Standards and Consumer Safety
Q. How did you get involved in standards work and why is it important?
A. After college, I was very quickly exposed to the existence of standards and their importance. I was a loss control engineer for an insurance company, and as part of my role I would evaluate a company’s level of risk for product-liability insurance. One of the most important parts of that evaluation was to determine if the company designed and tested their product to a minimum safety standard. Without proof or confirmation, the process would not move forward.
I began working with Bureau Veritas (BV) in 2000 and almost immediately joined ASTM International and began to participate in the standards-development process.
The BV Consumer Products Services Division, where I work, tests consumer products for safety and quality for manufacturers and retailers across the globe. We work with the largest retailers and manufacturers in the world, medium and small boutique companies, and online retailers. Most of the manufacturing is done outside the United States, and the U.S. is one of the biggest importers of consumer products. Wherever manufacturers are, they want to be sure that the product is safe and meets all regulations and quality requirements. To help ensure that, standards like those developed by ASTM give our customers a minimum safety standard as a starting point for their products, and they give BV internationally recognized standards for all of our labs to test against. This allows for consistency across our organization.
READ MORE: Keeping Consumer Products Safe
It is extremely important for me and my team to participate in the standards-development process as well. Keeping up with ever-changing requirements and understanding the rationale is important so that we can consult with our customers and help them understand when their products need to be changed. It is also important for communicating to our lab network so they can train on the new requirements, develop capabilities, purchase any needed new equipment, and apply for our updated accreditation. This process is quite time consuming, so staying ahead of new developments helps us complete this in a timely manner. Participation in the standards-development process is also a great educational opportunity that allows safety professionals to learn, grow, and network with other professionals.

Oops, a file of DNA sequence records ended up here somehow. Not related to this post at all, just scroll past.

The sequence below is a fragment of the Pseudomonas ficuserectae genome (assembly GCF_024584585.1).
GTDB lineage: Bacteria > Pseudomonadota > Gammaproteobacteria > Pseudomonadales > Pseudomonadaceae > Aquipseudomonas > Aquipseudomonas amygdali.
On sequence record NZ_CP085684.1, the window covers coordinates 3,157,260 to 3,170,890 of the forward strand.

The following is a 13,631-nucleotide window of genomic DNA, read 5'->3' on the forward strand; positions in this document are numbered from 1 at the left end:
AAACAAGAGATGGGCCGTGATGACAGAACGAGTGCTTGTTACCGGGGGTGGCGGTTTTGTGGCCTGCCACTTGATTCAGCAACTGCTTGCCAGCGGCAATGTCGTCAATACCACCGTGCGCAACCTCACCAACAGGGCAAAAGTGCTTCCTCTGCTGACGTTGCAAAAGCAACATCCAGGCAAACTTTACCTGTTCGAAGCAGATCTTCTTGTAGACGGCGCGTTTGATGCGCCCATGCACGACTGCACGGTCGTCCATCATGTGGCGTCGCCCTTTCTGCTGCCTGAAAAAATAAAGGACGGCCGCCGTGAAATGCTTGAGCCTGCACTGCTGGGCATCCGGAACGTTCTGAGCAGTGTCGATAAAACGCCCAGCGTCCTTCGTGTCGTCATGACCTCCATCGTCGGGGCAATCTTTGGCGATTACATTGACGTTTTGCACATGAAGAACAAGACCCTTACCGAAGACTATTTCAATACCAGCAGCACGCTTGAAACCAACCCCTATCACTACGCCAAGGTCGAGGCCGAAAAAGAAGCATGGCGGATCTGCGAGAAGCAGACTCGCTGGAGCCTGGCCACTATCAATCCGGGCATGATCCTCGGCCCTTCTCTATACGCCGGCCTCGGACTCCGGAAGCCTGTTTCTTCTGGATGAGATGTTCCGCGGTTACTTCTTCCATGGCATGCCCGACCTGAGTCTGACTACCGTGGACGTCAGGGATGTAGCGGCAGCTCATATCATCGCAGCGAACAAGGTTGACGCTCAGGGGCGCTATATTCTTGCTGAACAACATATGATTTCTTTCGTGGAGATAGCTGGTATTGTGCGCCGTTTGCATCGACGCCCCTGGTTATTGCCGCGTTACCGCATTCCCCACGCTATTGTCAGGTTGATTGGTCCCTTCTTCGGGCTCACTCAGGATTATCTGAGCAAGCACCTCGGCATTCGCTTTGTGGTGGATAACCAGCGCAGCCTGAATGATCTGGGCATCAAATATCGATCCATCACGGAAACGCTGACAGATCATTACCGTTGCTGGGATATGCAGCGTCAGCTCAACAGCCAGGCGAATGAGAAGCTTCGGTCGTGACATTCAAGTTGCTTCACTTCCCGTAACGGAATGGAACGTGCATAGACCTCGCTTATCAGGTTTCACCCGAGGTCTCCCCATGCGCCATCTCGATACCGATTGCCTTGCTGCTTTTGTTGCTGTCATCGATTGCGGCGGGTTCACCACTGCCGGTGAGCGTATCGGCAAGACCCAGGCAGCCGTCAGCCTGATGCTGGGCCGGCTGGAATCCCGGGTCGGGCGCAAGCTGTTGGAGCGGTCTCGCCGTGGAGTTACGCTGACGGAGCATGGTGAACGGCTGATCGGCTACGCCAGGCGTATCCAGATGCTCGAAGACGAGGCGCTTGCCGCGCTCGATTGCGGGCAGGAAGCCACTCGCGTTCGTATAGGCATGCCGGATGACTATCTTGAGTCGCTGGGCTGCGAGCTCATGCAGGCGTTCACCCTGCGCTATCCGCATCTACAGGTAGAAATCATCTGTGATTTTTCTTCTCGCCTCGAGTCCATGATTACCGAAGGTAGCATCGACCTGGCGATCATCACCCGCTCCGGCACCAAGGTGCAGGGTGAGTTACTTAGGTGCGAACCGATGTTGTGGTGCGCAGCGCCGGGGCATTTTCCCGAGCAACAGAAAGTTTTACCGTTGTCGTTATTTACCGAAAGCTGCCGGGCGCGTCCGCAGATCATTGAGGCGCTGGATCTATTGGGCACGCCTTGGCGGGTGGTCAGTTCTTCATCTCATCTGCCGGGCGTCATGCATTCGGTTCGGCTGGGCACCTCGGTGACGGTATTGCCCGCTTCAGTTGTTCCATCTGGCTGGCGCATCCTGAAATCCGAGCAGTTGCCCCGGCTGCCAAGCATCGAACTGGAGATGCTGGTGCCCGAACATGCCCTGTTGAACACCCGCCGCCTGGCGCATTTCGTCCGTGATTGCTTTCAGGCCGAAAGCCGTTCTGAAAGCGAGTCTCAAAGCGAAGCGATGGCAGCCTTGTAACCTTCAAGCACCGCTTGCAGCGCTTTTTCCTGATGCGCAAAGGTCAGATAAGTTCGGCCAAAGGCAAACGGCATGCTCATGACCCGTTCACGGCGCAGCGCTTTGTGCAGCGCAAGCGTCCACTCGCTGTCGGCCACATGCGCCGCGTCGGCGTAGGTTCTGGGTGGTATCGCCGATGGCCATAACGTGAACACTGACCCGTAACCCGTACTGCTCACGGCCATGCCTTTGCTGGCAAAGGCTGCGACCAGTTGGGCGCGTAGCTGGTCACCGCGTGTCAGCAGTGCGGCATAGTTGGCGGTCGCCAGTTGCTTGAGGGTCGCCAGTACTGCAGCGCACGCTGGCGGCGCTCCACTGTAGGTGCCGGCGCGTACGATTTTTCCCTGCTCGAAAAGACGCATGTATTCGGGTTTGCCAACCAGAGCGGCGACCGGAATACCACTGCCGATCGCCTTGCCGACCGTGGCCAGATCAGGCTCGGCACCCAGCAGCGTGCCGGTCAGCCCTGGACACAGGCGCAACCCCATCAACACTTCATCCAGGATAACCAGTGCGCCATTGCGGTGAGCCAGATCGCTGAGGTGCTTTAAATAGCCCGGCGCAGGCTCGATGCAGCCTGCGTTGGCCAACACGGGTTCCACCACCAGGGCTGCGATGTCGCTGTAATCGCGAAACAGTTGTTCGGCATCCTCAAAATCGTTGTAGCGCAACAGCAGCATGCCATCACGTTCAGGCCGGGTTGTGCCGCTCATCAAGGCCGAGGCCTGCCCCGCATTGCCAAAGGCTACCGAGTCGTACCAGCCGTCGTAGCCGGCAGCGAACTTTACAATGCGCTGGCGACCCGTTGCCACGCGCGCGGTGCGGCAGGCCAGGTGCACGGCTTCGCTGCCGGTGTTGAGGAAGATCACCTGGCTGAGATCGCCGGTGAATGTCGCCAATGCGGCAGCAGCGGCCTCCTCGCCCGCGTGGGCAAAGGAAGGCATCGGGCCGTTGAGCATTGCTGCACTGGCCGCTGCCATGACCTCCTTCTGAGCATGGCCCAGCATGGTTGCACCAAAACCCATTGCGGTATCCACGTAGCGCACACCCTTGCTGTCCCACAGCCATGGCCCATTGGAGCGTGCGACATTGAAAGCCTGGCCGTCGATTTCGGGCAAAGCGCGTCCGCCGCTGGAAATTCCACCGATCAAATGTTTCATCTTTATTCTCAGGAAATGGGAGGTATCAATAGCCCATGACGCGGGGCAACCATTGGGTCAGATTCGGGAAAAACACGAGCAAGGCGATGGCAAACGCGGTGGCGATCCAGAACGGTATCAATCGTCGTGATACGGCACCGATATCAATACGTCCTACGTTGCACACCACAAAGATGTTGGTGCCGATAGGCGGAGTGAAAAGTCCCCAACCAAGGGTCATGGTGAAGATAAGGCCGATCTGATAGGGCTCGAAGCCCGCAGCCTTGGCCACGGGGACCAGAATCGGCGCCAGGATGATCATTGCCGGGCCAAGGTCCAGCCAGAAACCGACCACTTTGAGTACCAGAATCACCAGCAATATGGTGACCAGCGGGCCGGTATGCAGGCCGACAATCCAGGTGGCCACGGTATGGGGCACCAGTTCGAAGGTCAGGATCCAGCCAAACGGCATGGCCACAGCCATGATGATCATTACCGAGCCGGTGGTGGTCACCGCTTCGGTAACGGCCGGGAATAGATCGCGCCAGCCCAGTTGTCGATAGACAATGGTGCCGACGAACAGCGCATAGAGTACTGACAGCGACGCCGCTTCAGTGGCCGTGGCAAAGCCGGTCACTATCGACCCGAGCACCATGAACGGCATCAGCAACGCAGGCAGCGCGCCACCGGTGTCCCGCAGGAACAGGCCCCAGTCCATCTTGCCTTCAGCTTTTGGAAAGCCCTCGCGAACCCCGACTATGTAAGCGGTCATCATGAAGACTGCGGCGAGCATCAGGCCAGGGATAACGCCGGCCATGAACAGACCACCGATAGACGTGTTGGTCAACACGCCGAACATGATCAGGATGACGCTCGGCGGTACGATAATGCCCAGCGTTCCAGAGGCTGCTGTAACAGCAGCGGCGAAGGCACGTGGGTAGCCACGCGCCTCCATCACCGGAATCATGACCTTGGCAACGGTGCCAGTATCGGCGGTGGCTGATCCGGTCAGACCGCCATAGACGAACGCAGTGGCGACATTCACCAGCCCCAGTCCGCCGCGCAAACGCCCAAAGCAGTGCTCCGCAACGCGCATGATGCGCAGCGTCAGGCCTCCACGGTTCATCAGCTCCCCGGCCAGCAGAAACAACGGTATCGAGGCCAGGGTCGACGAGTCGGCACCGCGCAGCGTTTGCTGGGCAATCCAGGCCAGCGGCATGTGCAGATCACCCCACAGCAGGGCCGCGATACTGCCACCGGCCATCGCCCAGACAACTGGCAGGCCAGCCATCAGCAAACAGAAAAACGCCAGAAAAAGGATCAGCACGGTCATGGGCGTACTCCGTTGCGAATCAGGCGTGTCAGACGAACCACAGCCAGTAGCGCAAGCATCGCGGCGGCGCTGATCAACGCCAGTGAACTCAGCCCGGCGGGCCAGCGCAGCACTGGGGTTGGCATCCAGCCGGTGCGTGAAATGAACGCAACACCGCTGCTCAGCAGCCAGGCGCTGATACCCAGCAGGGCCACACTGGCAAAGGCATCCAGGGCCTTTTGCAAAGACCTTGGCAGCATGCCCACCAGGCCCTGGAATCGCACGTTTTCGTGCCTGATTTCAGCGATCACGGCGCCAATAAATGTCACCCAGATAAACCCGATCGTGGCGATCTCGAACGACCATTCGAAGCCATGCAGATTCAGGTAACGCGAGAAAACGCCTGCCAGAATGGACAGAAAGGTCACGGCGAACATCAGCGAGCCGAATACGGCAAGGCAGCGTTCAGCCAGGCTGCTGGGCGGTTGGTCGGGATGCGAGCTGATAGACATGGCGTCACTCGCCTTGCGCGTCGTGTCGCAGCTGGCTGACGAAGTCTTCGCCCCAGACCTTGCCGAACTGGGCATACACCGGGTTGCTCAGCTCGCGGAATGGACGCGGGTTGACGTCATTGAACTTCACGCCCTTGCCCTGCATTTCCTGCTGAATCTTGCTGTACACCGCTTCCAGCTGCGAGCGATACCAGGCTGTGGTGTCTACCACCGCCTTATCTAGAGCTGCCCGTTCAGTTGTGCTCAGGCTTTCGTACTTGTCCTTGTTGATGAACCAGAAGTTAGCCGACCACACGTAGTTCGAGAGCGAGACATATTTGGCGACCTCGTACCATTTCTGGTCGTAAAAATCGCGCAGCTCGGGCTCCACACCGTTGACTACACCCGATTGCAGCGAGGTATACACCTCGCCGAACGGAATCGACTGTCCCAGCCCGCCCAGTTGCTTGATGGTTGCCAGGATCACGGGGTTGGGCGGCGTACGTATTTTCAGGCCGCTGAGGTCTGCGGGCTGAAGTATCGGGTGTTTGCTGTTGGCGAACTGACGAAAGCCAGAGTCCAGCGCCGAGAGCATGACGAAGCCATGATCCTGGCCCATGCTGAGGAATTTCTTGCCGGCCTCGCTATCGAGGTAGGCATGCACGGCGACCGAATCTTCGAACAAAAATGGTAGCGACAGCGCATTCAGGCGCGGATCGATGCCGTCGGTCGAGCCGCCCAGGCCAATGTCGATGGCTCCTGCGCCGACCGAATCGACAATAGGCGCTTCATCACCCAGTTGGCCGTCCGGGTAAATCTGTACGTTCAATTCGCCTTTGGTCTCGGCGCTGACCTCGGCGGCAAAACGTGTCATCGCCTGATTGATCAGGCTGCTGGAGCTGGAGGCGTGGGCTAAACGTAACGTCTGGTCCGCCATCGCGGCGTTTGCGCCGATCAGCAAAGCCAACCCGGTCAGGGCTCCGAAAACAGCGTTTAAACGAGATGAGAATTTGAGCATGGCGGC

Q. How do ICPHSO — International Consumer Product Health and Safety Organization — and the consumer products committee (F15) complement each other and work together?
A. ICPHSO and the ASTM product committees are a perfect complement for each other. Most of the people that I interact with during committee meetings are not just interested in safety because it is part of their job, but because they are passionate about product safety. ICPHSO gives all product-safety stakeholders a forum to be able to get together. We discuss current industry changes, challenges that people have regarding product development and safety, and new regulatory requirements. Attending an ICPHSO conference also affords a great opportunity to network with other industry leaders, regulators, and professionals and educate yourself about the industry.
Many ICPHSO members participate in ASTM committees and are also passionate about product safety. Many current topics and committee activities are also discussed during ICPHSO conferences: furniture tipover, magnets, internet of things, artificial intelligence, liquid laundry packets, Inclined sleepers, and others. People want to hear from the experts who are working on developing the standards and requirements for the products they make or sell.
Q. What is the importance of testing — and testing standards — as well as certification to consumer product safety?
A. The testing of consumer products is of utmost importance for a variety of reasons and can take on different forms. Product testing happens at various times during production, from raw material testing to production testing to final production testing. This testing is typically first party (by the manufacturers themselves) or third party (independent test labs).
Production testing happens because manufacturers don’t want to wait until the finished product comes off the line and then find out that something happened during production that significantly impacts either the quality or safety of a product. Testing will also be done ahead of shipping as a last check for the retailer or the importer to make sure that everything has been done correctly during production.